Rich Defendant Convicted of Murder Claims Incompetent Counsel – Let Him Out
[Update: Mr. Skakel has been released on bond. Can't have the rich and privileged in jail with the common criminals, can we?]
One of the truly awful legacies of conservative justices on the Supreme Court is the failure of convicted felons facing the death penalty to get new trials because they had incompetent lawyers defending them. Yes, those accused of capital crimes are entitled to representation, but all too often that representation is inadequate, inexperienced and in some cases just plain incompetent. Yet the claim for relief is usually turned down by the courts and more often than not the convicted is executed or forced to serve a long jail sentence.
Of course these rules do not apply if one is rich, despite the fact that being rich means being able to hire the best attorneys available and so that defense should almost never be allowed on an appeal. But this is not reality, as the case of Michael Skakel illustrates. Mr. Skakel is in the news for two reasons. The first is that he is, erroneously, linked to the Kennedy family. Mr. Skakel is related to the woman who married Robert Kennedy, and thus the lazy press constantly refers to him as a Kennedy or Kennedy relative when he is not. But it makes a good story and sells newspapers so the error persists.
The second reason why Mr. Skakel is in the news is that despite having the money to hire the best attorney for his defense in being accused of murder, he is now successfully appealing that conviction on the basis of inadequate counsel.
The family’s perseverance and deep pockets — Mr. Skakel’s grandfather was an industrial magnate — have brought Mr. Skakel to a pivotal moment: Last month, a judge in Superior Court in
, overturned the 11-year-old
verdict. On Thursday, when Mr. Skakel appears in a Rockville,
Conn. courtroom for a bail hearing, he
could walk free while he awaits a new trial. Stamford
How did he do this? Money of course, lots of money.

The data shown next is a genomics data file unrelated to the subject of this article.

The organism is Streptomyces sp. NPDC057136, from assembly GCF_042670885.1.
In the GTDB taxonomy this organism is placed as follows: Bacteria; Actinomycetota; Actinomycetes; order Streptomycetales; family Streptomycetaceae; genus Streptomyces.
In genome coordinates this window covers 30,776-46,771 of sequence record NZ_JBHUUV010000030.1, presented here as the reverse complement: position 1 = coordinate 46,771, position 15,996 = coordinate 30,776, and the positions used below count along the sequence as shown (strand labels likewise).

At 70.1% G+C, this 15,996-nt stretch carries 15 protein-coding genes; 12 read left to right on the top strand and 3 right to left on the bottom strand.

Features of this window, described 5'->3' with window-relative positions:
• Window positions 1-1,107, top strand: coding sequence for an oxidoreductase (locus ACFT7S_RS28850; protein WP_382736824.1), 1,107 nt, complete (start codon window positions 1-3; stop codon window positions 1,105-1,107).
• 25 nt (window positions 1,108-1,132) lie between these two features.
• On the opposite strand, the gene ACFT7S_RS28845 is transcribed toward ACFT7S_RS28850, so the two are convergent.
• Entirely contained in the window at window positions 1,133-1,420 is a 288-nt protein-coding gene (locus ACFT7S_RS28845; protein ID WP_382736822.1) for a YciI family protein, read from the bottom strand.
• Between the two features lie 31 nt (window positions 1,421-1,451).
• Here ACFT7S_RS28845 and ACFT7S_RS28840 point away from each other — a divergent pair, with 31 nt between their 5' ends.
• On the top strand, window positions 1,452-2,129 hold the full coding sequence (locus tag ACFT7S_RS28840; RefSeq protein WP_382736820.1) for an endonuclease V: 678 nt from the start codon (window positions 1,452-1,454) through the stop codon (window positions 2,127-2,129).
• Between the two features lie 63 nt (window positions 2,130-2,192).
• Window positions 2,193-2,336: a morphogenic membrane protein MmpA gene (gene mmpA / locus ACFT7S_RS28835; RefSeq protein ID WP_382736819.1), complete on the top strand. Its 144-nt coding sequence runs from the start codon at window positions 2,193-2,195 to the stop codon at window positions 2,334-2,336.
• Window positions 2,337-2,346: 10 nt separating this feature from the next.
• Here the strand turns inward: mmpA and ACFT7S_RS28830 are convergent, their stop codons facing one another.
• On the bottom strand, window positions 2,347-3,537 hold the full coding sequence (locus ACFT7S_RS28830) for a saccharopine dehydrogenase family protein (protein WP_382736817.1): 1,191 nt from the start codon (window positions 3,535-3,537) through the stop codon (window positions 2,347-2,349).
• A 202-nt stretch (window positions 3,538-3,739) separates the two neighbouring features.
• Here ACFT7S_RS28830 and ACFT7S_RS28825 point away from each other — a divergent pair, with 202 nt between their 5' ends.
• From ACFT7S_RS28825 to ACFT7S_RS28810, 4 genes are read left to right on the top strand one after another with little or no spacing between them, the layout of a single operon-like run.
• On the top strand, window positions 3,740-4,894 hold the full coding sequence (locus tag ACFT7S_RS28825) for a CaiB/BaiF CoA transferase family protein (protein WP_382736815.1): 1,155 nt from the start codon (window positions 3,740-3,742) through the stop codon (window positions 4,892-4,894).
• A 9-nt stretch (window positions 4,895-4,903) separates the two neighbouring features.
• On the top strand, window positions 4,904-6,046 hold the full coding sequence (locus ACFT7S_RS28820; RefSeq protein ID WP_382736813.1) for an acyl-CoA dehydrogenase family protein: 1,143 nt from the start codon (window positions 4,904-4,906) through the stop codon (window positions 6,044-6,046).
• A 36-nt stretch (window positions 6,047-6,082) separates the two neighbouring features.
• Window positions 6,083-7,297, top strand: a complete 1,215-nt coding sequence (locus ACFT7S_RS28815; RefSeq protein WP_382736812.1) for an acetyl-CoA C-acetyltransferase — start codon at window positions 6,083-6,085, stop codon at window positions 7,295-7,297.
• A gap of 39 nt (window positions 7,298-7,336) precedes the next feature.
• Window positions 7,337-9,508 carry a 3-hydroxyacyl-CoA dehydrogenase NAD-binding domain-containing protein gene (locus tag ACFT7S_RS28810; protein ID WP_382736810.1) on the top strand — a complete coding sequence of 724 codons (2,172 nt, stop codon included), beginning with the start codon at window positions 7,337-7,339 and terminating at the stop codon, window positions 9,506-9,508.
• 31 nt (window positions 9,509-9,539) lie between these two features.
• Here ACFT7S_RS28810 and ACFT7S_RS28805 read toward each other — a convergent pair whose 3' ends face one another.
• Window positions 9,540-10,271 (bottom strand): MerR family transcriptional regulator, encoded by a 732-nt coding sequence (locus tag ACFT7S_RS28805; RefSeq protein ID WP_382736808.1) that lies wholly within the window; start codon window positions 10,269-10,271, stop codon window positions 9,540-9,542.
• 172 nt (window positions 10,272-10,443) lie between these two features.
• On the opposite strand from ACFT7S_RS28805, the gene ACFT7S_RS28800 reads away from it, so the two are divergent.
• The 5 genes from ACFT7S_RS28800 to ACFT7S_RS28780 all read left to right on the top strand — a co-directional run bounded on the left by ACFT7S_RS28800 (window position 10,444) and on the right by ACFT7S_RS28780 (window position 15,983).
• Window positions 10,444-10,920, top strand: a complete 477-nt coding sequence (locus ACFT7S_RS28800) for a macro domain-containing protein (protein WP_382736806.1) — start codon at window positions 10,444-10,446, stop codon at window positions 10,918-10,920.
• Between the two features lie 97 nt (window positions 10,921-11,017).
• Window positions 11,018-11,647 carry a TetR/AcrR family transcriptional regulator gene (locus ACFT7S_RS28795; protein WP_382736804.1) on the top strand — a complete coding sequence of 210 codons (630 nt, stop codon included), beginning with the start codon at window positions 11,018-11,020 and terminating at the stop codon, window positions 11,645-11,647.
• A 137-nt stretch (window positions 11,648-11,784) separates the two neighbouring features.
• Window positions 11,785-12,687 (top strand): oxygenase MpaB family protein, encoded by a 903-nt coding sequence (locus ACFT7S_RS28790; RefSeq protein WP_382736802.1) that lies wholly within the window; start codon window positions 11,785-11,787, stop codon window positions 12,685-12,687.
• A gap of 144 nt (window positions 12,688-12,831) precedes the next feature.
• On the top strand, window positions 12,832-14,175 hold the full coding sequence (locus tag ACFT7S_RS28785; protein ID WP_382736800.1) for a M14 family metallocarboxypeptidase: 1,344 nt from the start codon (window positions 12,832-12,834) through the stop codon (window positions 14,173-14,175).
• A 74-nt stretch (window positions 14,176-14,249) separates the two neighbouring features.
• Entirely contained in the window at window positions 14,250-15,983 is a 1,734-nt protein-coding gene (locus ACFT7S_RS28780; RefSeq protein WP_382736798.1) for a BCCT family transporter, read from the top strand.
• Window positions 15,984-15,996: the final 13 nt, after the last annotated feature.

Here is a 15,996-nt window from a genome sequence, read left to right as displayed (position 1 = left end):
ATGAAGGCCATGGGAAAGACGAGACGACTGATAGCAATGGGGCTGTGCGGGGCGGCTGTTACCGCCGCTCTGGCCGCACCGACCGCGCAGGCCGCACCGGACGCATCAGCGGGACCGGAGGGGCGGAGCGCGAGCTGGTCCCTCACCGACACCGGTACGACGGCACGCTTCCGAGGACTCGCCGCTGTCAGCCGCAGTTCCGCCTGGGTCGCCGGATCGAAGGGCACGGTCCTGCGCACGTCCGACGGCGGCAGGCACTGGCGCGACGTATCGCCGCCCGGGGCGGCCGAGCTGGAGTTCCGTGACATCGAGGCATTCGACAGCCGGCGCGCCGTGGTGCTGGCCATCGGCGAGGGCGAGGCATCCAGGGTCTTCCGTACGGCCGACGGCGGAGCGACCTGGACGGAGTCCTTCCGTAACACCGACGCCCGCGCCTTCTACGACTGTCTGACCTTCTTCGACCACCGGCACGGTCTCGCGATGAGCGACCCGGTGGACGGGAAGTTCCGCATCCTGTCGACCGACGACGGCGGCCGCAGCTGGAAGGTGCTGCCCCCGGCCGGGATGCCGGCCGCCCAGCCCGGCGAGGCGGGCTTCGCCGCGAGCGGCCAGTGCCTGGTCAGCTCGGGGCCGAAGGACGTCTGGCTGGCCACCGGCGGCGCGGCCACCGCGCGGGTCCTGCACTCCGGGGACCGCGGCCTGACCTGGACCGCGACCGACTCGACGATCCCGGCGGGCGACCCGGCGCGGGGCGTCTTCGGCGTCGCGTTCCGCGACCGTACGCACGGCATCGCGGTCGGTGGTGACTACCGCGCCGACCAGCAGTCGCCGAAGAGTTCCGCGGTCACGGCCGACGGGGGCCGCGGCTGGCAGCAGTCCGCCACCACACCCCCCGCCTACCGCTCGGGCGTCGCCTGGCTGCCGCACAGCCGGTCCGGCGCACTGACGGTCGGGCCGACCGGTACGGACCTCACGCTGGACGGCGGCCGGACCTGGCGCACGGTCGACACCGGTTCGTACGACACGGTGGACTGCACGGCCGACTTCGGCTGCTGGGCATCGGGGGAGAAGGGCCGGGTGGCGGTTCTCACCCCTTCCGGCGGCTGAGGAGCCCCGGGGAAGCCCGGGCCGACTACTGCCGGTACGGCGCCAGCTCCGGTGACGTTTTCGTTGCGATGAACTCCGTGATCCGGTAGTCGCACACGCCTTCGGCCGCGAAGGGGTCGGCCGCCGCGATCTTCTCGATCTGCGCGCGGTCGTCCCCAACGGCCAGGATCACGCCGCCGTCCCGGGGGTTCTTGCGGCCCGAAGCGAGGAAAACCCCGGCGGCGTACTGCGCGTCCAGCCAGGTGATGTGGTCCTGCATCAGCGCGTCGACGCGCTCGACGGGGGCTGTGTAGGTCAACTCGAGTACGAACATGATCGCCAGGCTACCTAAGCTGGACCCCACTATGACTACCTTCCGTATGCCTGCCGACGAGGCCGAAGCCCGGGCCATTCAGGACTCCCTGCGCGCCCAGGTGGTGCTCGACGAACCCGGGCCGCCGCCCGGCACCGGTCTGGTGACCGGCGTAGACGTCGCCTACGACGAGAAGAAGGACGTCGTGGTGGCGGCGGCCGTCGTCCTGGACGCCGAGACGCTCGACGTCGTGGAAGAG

STAMFORD, Conn. — Since Michael C. Skakel’s conviction in 2002 in the 1975 murder of his Greenwich neighbor Martha Moxley when they were both 15, Mr. Skakel and his family have spared no expense in their efforts to clear his name.
They hired expensive lawyers, private investigators and expert witnesses, one at $250 an hour. They fired Mickey Sherman, the defense lawyer who failed to win his case in 2002, and hired Hubert J. Santos, a prominent
brought in Theodore B. Olson, a solicitor general of the Hartford
under President George W. Bush, to petition the Supreme Court. They tracked
down witnesses in United States Tampa, Fla.,
They hired lawyers to mount an offensive on news organizations that broadcast
misinformation about Mr. Skakel and sued the celebrity news personality Nancy
Grace for libel. Spain
Now while we are personally disposed towards believing Mr. Skakel guilty of murder, because in his original trial he had a more than adequate defense counsel,
Mr. Skakel and his supporters spent more than $2 million on his defense in the first trial, according to court records.
we really don’t know or care if he is able to buy his way to a new trial and possible acquittal. If there really is not enough evidence to convict him, he is entitled to be set free. What is important here is the distinction between money and poverty, between being successful at claiming inadequate counsel, despite spending millions on his defense, for a rich person who gets a new trial and being unsuccessful at claiming inadequate counsel for a poor person who gets executed.
But it may be that if Mr. Skakel is acquitted he will spend the rest of his life trying to right the wrongs of the not so wealthy who cannot afford adequate counsel. Maybe he will devote his wealth to providing indigent defendants facing the death penalty with the same quality of defense that he has for himself. But probably his reaction to such suggestions is that he did not get special treatment, that any poor defendant on death row in Texas has the freedom to spend millions on a claim of inadequate representation. Yeah, we’ll go with that one.